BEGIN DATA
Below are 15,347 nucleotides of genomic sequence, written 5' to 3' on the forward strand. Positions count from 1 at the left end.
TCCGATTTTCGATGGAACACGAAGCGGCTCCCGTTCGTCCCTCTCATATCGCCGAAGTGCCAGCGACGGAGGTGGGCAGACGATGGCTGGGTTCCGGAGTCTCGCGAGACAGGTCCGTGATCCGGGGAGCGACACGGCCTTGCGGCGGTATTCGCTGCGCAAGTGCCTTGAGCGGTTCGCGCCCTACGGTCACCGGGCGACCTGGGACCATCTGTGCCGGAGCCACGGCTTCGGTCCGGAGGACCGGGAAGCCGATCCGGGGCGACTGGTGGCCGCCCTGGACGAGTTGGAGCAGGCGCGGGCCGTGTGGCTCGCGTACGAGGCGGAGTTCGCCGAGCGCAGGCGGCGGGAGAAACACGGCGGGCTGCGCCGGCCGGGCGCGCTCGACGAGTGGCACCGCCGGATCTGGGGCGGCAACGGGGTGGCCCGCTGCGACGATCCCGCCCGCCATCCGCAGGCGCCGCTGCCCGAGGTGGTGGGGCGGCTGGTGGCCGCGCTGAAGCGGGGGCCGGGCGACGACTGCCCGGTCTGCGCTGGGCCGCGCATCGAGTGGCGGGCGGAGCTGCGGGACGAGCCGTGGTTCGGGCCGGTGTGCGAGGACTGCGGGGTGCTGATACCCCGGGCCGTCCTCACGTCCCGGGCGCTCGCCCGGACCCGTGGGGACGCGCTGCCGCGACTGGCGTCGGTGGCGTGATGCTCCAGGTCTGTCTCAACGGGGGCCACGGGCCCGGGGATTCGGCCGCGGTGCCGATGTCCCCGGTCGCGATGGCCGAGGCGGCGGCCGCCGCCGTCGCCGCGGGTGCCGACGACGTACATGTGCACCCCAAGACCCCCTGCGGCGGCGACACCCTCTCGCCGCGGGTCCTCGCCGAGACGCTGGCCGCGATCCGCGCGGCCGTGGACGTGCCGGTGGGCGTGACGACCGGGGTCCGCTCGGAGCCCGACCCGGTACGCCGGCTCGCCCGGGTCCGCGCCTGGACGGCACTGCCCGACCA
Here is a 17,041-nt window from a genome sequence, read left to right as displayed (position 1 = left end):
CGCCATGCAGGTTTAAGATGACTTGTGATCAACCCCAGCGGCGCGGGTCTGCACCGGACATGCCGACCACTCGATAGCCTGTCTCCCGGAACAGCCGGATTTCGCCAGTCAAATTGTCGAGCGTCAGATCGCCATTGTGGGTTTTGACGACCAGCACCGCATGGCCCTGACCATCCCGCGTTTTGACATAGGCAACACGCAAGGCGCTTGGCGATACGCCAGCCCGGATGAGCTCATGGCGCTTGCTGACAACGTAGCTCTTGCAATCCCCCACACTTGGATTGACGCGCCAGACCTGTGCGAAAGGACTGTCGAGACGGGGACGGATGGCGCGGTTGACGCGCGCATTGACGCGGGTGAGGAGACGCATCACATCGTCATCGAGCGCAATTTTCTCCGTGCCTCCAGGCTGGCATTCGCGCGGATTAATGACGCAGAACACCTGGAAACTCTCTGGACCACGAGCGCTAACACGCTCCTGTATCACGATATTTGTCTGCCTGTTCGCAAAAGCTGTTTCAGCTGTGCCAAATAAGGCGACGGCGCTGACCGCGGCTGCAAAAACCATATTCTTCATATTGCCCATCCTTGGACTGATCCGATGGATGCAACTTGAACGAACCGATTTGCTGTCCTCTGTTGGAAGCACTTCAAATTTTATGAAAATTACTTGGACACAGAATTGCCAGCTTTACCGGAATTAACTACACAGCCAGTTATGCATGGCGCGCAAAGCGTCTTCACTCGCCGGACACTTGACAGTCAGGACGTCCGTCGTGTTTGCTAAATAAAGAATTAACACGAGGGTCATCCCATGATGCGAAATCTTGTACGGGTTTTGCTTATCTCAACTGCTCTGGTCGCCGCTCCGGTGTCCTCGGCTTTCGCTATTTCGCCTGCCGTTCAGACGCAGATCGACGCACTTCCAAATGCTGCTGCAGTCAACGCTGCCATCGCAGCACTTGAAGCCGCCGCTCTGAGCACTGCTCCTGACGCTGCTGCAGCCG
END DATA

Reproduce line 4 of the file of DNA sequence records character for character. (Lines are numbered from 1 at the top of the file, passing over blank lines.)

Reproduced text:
CGCCATGCAGGTTTAAGATGACTTGTGATCAACCCCAGCGGCGCGGGTCTGCACCGGACATGCCGACCACTCGATAGCCTGTCTCCCGGAACAGCCGGATTTCGCCAGTCAAATTGTCGAGCGTCAGATCGCCATTGTGGGTTTTGACGACCAGCACCGCATGGCCCTGACCATCCCGCGTTTTGACATAGGCAACACGCAAGGCGCTTGGCGATACGCCAGCCCGGATGAGCTCATGGCGCTTGCTGACAACGTAGCTCTTGCAATCCCCCACACTTGGATTGACGCGCCAGACCTGTGCGAAAGGACTGTCGAGACGGGGACGGATGGCGCGGTTGACGCGCGCATTGACGCGGGTGAGGAGACGCATCACATCGTCATCGAGCGCAATTTTCTCCGTGCCTCCAGGCTGGCATTCGCGCGGATTAATGACGCAGAACACCTGGAAACTCTCTGGACCACGAGCGCTAACACGCTCCTGTATCACGATATTTGTCTGCCTGTTCGCAAAAGCTGTTTCAGCTGTGCCAAATAAGGCGACGGCGCTGACCGCGGCTGCAAAAACCATATTCTTCATATTGCCCATCCTTGGACTGATCCGATGGATGCAACTTGAACGAACCGATTTGCTGTCCTCTGTTGGAAGCACTTCAAATTTTATGAAAATTACTTGGACACAGAATTGCCAGCTTTACCGGAATTAACTACACAGCCAGTTATGCATGGCGCGCAAAGCGTCTTCACTCGCCGGACACTTGACAGTCAGGACGTCCGTCGTGTTTGCTAAATAAAGAATTAACACGAGGGTCATCCCATGATGCGAAATCTTGTACGGGTTTTGCTTATCTCAACTGCTCTGGTCGCCGCTCCGGTGTCCTCGGCTTTCGCTATTTCGCCTGCCGTTCAGACGCAGATCGACGCACTTCCAAATGCTGCTGCAGTCAACGCTGCCATCGCAGCACTTGAAGCCGCCGCTCTGAGCACTGCTCCTGACGCTGCTGCAGCCG